Next-Gen Weavers: Jamdani of the south


Next-Gen Weavers: Jamdani of the south

Hoardings of women in Uppada saris dot the narrow, spotless streets of Uppada-Kothapalli, twin villages in Andhra Pradesh’s East Godavari district. This is the home of the Uppada Jamdani, or the Andhra Uppada sari. On some streets, every third home is a sari shop.

Uppada is one of the most time- and labour-intensive weaving traditions, woven with tapestry-like patterns of paisleys, flowers, leaves, creepers and geometric designs. It traces the story of the Bengal Jamdani (a Persian term, jam means flower and dani, vase), brought to the south and recreated with a local resonance.

It’s been a long, uphill journey for the Uppada. In the 1950s, it was simple, with a cotton warp and weft—seldom silk, says L. Venkat Rao, now 92 and Uppada’s oldest living weaver. An expert dyer and designer, he is informally described as the “pioneer” who brought in Jamdani patterns and experimented with colours. He is one of the founding directors of the Kothapalli Handloom Society. i

We met Rao, who was dressed in a white lungi and white shirt, at his family house in Uppada. Much has changed since his days as a weaver. A handloom that was once considered too understated for lovers of Tamil Nadu’s glitzy Kanjeevaram is today recognized as a silk weave, locally called the Uppada pattu cheeralu. The Uppada sari even has the protective Geographical Indication (GI) status, which recognizes its origin.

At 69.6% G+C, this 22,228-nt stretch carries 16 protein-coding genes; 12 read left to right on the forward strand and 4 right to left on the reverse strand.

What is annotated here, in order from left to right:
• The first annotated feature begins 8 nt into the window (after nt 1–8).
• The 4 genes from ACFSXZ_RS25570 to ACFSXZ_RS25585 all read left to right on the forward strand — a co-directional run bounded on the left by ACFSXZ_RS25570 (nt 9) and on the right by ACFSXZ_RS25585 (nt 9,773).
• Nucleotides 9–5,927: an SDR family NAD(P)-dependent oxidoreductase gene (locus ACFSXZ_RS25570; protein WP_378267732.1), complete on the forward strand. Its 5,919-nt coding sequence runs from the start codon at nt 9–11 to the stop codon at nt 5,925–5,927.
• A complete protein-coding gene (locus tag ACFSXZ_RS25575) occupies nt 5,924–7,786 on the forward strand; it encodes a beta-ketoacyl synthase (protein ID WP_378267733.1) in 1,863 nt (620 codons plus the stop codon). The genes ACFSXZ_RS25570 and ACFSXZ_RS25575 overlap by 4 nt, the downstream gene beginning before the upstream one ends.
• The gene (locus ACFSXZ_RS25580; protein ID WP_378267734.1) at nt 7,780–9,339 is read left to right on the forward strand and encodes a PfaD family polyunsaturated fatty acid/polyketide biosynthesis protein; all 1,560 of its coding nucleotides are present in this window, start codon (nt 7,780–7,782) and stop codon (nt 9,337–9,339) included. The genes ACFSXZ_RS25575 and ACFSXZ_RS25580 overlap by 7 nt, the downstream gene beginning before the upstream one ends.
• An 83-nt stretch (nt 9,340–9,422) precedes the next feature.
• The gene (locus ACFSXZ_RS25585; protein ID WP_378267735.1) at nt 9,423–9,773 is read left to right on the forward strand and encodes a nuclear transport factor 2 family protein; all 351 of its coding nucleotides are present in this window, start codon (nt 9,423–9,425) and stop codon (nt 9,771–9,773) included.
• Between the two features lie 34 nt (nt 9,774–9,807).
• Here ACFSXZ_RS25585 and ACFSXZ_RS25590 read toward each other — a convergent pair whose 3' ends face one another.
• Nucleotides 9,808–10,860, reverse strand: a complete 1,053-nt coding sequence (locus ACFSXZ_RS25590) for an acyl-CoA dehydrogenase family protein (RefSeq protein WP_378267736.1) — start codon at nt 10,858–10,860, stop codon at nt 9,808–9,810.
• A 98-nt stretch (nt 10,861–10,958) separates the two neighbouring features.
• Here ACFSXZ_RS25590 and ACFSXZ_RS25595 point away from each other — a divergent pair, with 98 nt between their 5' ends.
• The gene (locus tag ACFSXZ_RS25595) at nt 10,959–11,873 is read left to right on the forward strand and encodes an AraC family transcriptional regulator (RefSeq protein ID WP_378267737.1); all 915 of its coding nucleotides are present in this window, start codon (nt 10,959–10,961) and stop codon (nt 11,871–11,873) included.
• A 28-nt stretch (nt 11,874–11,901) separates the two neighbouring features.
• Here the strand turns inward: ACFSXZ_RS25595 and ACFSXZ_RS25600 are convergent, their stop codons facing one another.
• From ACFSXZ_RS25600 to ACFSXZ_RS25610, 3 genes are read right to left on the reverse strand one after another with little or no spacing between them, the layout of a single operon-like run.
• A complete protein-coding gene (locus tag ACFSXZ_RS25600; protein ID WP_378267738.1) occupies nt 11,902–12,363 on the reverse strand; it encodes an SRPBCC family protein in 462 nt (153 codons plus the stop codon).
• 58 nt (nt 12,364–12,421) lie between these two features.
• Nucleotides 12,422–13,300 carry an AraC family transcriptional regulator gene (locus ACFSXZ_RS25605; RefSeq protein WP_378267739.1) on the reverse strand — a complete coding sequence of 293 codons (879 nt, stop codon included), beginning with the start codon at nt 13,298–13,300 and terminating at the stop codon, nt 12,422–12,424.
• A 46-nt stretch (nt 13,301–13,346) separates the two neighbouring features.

Rao’s 57-year-old son, L.V.V. Satyanarayana, who runs a vast local business, says contemporary wearers looking for a subtler aesthetic have begun preferring the Uppada’s elegance to the heavy and ceremonial Kanjeevaram. His nephews, G.V.V. Satish and L.V.R. G.K. Kumar, handle the marketing in major cities across the country.

The three generations of this family have been witness to the rise, fall and rise of the Uppada and the weaver community.

Uppada, like most handlooms, lost some of its sheen in the 1980s. It was a time when Ikat and Banarasi brocade were better-known weaves. That is when Satyanarayana, then a fresh engineering graduate, was pulled into the family business.

Over the decades, he crafted a revival strategy, forgoing the “new-new” for the “old-new”, digging out patterns woven by his father in the 1950s from photo albums, experimenting with lesser used colours and dyeing processes, restrategizing the use of zari.

“A new design vocabulary, modernized colour palette, balance between delicate patterns and zari, and the naturally light drape have made the Uppada a modern treasure,” he says.

Today, Uppada-Kothapalli are focused on the weave, with scattered looms in neighbouring villages adding heft. The Rao family now engages more than 400 of the 1,200 looms in Uppada village, which had a population of nearly 13,000 according to the 2011 state census. They employ 400 families and produce about 36,000 saris a year, handing out awards annually to the best weaver and giving monetary incentives to other top performing craftsmen.